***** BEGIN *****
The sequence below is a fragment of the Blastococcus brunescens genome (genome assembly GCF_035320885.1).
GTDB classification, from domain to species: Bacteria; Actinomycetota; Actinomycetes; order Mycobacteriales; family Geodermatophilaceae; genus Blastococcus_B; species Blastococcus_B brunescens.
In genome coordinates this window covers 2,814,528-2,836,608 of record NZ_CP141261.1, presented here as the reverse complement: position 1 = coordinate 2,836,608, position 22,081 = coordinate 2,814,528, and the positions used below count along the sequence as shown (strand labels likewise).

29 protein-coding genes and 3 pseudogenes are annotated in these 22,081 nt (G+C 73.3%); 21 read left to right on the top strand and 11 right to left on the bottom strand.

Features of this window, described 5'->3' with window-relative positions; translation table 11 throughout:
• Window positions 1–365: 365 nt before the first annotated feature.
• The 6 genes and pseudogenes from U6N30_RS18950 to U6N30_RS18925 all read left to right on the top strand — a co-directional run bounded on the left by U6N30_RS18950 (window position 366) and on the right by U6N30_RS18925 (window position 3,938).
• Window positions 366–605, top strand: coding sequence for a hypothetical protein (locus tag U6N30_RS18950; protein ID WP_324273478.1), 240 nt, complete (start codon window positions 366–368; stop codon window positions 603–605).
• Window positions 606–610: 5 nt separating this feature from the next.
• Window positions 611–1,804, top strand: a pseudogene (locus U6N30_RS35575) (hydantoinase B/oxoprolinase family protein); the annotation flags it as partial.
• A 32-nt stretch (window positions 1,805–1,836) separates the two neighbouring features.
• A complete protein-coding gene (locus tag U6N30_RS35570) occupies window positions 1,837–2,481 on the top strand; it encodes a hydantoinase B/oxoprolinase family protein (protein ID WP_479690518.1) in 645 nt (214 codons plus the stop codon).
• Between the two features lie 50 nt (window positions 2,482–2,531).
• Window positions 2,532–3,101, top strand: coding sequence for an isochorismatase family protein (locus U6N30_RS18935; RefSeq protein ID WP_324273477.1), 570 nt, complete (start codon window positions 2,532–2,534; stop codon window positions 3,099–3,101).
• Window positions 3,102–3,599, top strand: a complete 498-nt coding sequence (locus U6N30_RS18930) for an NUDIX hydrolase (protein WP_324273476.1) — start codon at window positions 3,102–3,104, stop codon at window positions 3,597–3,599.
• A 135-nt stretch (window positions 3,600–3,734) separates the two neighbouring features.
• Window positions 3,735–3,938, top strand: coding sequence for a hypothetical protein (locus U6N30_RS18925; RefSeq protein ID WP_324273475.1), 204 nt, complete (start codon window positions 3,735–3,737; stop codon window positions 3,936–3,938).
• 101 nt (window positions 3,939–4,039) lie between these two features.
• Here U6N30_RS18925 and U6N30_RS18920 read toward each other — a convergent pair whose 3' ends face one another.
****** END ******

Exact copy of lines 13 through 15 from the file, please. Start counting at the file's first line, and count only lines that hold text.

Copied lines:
• Between the two features lie 50 nt (window positions 2,482–2,531).
• Window positions 2,532–3,101, top strand: coding sequence for an isochorismatase family protein (locus U6N30_RS18935; RefSeq protein ID WP_324273477.1), 570 nt, complete (start codon window positions 2,532–2,534; stop codon window positions 3,099–3,101).
• Window positions 3,102–3,599, top strand: a complete 498-nt coding sequence (locus U6N30_RS18930) for an NUDIX hydrolase (protein WP_324273476.1) — start codon at window positions 3,102–3,104, stop codon at window positions 3,597–3,599.